On the back of the battery box I located the Battery Doctor and the isolation switches. When the switches are off the external wire to the house loads has no voltage. When I disconnect the wire to the van battery that wire has no voltage. I can then slide the house battery tray out.

I will say that this is a very tight fit. If I were to do this again I am not sure that I would try to squeeze this size battery under the seat.


I sized wired using one of the many charts you can find on line.  For the main power connections I used 2 ga. Power ports I used 12 ga and lights had 14 ga

For connections I used quick splice connectors that tap into a line.  I had initially run wires thinking I was going to use wire nuts like I would in a house.  These are not likely to stay one in a structure that has the vibration of a moving van.  I had to rejoin the wires with a splice and then use the connectors.


We looked at a number of different ones and settled on ones by Gustfason with integral switches. We used this double unit over our counter:

We placed one of these single units in each corner of our bed.

Replaced the incandescent bulbs with these LED ones that mount the same way as the incandescent but use much less power.

Note that these fixtures needed ample room behind them for the rotating portion of the fixture.


The inverter I used is a Samlex SSW-2000. I think I only needed to use the SSW-1500 but I got a really good deal on the 2000. The Xantrex unit was my first choice based on reviews but it was too big for the space I had left for it. I located it behind my microwave.

Reviews on the Samlex noted that the fan runs with even the slightest load and that it is noisy. Both of these things are true. It does come with a remote display and control panel which I could place in front.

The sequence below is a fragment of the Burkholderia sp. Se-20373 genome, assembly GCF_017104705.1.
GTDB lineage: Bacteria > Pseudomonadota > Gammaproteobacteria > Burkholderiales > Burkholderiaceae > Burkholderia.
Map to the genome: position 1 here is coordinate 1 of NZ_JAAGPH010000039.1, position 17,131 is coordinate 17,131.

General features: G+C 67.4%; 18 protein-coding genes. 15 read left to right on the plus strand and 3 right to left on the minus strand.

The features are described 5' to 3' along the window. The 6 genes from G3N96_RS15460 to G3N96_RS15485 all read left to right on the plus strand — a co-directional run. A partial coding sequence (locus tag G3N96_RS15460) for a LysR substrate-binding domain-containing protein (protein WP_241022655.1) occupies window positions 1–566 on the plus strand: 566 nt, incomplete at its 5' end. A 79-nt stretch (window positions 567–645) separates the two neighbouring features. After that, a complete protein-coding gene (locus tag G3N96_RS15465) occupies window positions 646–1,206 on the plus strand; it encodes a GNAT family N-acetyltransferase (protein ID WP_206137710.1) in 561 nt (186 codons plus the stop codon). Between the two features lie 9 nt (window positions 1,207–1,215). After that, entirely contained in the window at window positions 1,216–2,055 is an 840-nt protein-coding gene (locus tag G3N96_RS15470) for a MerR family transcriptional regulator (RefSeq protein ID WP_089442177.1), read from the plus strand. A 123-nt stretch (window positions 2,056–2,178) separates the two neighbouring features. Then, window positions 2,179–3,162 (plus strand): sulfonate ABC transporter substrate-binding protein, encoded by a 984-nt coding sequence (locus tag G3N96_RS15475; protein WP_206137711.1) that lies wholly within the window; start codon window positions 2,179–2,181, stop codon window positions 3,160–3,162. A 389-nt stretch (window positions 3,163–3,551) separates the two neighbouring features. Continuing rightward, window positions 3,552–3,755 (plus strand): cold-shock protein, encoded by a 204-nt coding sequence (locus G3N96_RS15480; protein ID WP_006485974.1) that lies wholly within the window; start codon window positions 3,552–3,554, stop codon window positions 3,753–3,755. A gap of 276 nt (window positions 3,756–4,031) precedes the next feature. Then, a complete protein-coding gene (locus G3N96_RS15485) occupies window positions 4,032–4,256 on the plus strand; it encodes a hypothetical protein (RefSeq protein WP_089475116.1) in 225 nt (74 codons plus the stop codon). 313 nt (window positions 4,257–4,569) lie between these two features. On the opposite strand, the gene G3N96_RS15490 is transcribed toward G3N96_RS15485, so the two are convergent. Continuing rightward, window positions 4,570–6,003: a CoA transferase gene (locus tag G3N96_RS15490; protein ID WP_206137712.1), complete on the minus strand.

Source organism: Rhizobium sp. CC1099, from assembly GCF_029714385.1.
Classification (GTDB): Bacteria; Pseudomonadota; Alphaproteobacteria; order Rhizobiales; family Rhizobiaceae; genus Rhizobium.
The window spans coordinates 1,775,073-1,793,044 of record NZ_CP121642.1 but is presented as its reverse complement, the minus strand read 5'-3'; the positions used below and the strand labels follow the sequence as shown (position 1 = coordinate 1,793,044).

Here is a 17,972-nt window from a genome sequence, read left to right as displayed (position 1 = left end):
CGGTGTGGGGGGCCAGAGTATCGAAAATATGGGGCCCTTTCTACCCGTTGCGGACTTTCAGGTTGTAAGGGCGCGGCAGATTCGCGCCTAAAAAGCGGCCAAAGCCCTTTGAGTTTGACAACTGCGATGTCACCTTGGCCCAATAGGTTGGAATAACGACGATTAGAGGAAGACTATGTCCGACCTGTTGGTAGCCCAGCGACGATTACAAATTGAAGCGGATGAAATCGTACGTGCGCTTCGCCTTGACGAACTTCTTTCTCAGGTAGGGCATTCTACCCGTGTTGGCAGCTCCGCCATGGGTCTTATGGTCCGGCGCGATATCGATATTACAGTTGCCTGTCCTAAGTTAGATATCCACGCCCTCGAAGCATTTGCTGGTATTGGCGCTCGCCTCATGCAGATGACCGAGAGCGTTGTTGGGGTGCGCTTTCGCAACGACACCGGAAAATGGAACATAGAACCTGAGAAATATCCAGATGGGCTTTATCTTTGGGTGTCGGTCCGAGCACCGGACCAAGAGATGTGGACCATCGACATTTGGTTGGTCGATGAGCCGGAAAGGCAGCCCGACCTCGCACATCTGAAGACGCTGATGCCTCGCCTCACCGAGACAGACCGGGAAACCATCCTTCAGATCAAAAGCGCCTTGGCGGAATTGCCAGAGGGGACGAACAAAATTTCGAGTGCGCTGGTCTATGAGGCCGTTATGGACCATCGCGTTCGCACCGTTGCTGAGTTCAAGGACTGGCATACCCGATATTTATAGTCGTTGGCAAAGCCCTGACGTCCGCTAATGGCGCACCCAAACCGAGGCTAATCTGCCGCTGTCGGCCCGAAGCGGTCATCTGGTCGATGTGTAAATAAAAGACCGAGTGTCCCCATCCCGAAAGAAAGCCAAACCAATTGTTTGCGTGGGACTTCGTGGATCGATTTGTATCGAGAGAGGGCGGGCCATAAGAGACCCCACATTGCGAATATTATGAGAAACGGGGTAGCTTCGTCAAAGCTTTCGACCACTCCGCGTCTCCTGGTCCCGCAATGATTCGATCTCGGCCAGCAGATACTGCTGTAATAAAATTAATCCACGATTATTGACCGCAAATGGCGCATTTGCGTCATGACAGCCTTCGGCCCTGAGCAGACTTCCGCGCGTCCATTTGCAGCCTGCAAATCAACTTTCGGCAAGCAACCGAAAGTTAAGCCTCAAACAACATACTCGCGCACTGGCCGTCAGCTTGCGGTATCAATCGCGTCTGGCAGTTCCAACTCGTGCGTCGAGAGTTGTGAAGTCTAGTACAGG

With my 150 AH battery the microwave does not run well. The voltage slowly drops until the inverter gives a low voltage alarm. When the van is running it works without any issues.

The inverter is pure sine wave unit. I had used a small modified sine wave unit for years to charge my laptop. I went for the pure sine wave unit because a number of people noted that microwaves are less tolerant of the modified sine wave.

Battery Charger

There are many different chargers some of which were much less expensive than this one.  I wanted one that I could permanently attach and would automatically charge with the correct profile and amperage for and AGM battery I had selected.  The Cotek CX 1225 was the one I chose.

Electrical Panel

With the fuse panel and the battery charger mounted behind the drivers seat base I enclosed the area and added a panel for the inverter display, volt meter and a switch to allow me to check the voltage on the van and the house battery.

The two separate power strips, one form the inverter and one from shore power, are stashed below the panel.


Shore Power

Our original plan was to drop an extension cord out the back door on those rare instances we might be near and outlet.

It turns out more camp sites have electrical power than we had first thought.  I ordered a Marinco shore power plug and installed it in the bumper. I choose the bumper rather than the side so that if I forgot that I was connected and drove away, I would just loose an extension cord rather than possibly rip a hole in the side of my van.

I drilled a 1 7/8" hole though the bumper.  I used  14 ga, 3 wire outdoor extension cord, cut off the end and ran it thru the plastic opening in the back drivers corner of the van.  Blog post on this is here.